Thomas Cook customers paid over £500m for worthless holidays
The Insolvency Service revealed that at the time of Thomas Cook Group’s failure in September, customers had shelled out £585m for package holidays, flights and other services.
Overall, the group’s total liabilities come to £9bn, including £5.7bn in debts to other companies, £1.7bn to banks and other lenders, £885m for trade creditors such as airline businesses and tour operations, and £45m to employees.
However, asset realisations are estimated at between £176m and £244m, so it is not known how much money will be paid back to creditors.
When the renowned travel business went bust in September, 150,000 holidaymakers were stranded abroad and 300,000 future holidays were cancelled.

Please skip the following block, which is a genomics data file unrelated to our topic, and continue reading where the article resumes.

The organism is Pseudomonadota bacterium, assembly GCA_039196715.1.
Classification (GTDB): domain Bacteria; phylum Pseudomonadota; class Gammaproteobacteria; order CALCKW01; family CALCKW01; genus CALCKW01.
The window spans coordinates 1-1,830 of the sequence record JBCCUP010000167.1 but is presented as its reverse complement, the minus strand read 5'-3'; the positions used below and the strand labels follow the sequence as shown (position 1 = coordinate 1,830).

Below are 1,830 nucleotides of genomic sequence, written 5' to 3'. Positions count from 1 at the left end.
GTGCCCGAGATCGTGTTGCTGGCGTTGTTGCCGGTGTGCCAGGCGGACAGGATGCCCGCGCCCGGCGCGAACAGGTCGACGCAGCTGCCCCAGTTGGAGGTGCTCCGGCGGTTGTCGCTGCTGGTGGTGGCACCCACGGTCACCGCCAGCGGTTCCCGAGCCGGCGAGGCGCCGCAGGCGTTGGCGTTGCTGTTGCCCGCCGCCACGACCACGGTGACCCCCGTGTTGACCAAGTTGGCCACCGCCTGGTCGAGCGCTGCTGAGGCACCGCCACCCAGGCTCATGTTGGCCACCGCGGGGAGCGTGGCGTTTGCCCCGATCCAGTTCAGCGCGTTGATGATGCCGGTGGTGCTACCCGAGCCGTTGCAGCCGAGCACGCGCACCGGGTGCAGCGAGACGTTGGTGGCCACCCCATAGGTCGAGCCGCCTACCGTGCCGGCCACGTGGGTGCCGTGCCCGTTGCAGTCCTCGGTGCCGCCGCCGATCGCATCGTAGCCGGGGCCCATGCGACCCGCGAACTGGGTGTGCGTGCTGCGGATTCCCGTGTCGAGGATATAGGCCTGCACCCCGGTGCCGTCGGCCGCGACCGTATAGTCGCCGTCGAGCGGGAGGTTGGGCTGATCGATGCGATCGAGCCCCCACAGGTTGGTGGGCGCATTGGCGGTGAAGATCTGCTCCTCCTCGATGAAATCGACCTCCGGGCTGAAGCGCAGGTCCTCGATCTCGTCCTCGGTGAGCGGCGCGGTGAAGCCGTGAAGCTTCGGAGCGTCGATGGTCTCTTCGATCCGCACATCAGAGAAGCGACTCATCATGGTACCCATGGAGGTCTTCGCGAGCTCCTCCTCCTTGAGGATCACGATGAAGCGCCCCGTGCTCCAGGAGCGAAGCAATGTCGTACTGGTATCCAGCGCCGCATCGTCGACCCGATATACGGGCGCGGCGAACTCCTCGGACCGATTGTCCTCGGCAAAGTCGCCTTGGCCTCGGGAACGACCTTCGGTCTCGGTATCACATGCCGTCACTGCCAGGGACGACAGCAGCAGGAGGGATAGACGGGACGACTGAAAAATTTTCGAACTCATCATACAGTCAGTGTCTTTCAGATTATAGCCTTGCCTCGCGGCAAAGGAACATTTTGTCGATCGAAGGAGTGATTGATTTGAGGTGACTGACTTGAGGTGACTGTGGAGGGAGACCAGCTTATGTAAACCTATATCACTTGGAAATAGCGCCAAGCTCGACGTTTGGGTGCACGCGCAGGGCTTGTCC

These customers were protected by the ATOL financial scheme and to date, 250,000 claims have been settled (around 75% of all claims), with more than £200m being paid out.
Earlier this month, the Civil Aviation Authority (CAA) admitted thousands of refund claims had been delayed beyond a 60-day deadline it had set.
It said a third of the 67,000 claims submitted on 7 October – when the refund scheme opened – were still outstanding, though it had already paid out £160m.
Richard Moriarty, chief executive of the CAA, said: “We understand that those consumers that have not been paid yet have had to wait longer than we had hoped and we are doing all we can to process these claims as soon as possible. Unfortunately, our operation has had to include extra checks and processes owing to the quality of the information we received from Thomas Cook’s systems and the potential threats of scams and fraud.
“We will continue to make as many payments as possible each day and contact consumers that need to provide us with further information in order to validate their claims.”